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The Lyme Brain and Nootropics

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Reprinted from lymemd.blogspot.com with the kind permission of Daniel Jaller, MD. To read the original blog post, click here.
 
Cognitive impairment is one of the most disabling symptoms seen in patients with Lyme disease.  The symptoms can be quite subjective. The symptoms can be very disconcerting and at times disabling. The complaint is almost universally overlooked by general physicians and neurologist. After all, there is no evidence of dementia.  Many patients will pass neurocognitive testing, rarely offered and quite expensive. SPECT scans, infrequently performed, may or may not be abnormal and when abnormal brushed off as nonspecific. But as a patient recently shared with me, before Lyme she performed great at a high level job requiring timely completion of complex intellectual tasks; she can still get the job done but it takes 3 times as long. On this basis it is no longer financially viable for her to continue the consulting work and she is applying for disability. Doctors tell their patients: its normal to be a little slower after 50, it is natural for math skills to slip a bit.  Increased difficulty with word retrieval is par for the course with middle age.  Maybe to some extent this is true, but Lyme patients experience something qualitatively – and quantitatively different.  Mainstream medicine with its black and white world view is deaf and blind to the complaints of Lyme sufferers who may: get lost, confused, space out and put their cell phones in the fridge. If it is not Alzheimer’s disease, frontotemporal dementia, Lewy body disease, a brain tumor, a subdural hematoma, hydrocephalus, a prion disease or a few other conditions patient are told there is nothing to worry about. We know differently.  Of course the same Lyme patients complaining of brain fog also complain of fatigue. Frequently the two are intimately connected and it is hard to separate cognitive issues related to fatigue from those that exist independently. The question then is: what, if anything can be done?
 
Clearly if we are dealing with germs in the brain we need to use antimicrobial agents which are powerful, able to penetrate into the brain and able to target the specific organisms of concern.  Typically, the focus is on spirochetes, pleomorphic variants, blood parasites, bacteria in blood vessels, biofilms and perhaps other organisms, like worms.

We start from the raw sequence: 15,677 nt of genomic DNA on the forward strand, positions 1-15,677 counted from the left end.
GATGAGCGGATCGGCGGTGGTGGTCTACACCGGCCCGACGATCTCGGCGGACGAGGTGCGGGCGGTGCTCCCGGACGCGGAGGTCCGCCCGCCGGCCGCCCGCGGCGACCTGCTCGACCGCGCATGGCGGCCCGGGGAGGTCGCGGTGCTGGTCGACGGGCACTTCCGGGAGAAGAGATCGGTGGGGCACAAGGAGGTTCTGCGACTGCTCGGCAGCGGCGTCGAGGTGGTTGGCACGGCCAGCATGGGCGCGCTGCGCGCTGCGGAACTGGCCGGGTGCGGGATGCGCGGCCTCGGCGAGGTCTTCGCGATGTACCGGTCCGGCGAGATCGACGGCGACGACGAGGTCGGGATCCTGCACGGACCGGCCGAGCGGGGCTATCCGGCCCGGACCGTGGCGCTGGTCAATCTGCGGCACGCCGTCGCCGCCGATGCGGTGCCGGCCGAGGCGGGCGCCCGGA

What else?  How do we make the brain work better?
 
Drugs that make the brain work better are called nootropics. The best known are stimulants.  Drugs like Provigil help with wakefulness. Clearly treating fatigue may help. Drugs like Ritalin, Adderall help with focus, attention and task performance. These drugs impact the neurotransmitter dopamine and are particularly active in the frontal lobe, executive function area of the brain.
 
Drugs like Namenda, commonly used in Alzheimer’s disease, negate excessive activity of the neurotransmitter glutamic acid caused by brain inflammation and related neurotoxins. Patients on this drug frequently find they are able to think more clearly.

Cholinergic drugs promote the activity of acetylcholine, a neurotransmitter involved with memory and other cognitive functions.  Rather than a prescription drug, I have found the supplement Procera (or similar) to positively impact cognition.
 
Do bile acid binders, cholestyramine and Welchol help?  In some patients the answer seems to be yes. I am not sure why.  Toxins?  I don’t think so. The prototypic neurotoxin, QUIN does not cross the blood brain barrier well, hence the use of drugs like Namenda. However, bile acids and cholesterol, both of which are lowered with bile acid sequestrants have signaling effects in the brain.
 
Glutathione may help, but only IV.  It may reduce the burden of free radicles, reactive species causing oxidative stress, negatively impacting function of neurons. In addition, mitochondrial dysfunction is directly connected to oxidative stress. Alleviated the latter promotes function of the former. Mitochondria in brain cells are essential for the production of energy.

Ketone bodies?  Some patients experience incredible improvements on an Atkins like diet. A ketogenic diet changes the brains fuel from primarily to glucose to primarily ketone bodies. This may result in neuroprotection, decreased brain inflammation, decreased oxidative stress and better mitochondria function.  Perhaps ketone supplements help as well.
 
Hyperbaric oxygen therapy.  For practical reasons most patients only have access to home units with offer a low pressure. A new unit can be purchased for as little as 5500 dollars. Patients who do the best spend 2 hours or more per day in the chamber. The treatment reduces oxidative stress, promotes glutathione and has been specifically shown to improve neuroplasticity with reversal of abnormal SPECT scan patterns.
 
Food for thought
 (Nothing here should be construed as specific medical advice)


Daniel A Jaller, MD is the founder of New Practice Paradigm Medicine in Maryland. He focuses on the treatment of Lyme disease and related illnesses.To read his blog, LymeMD, click here. 
 

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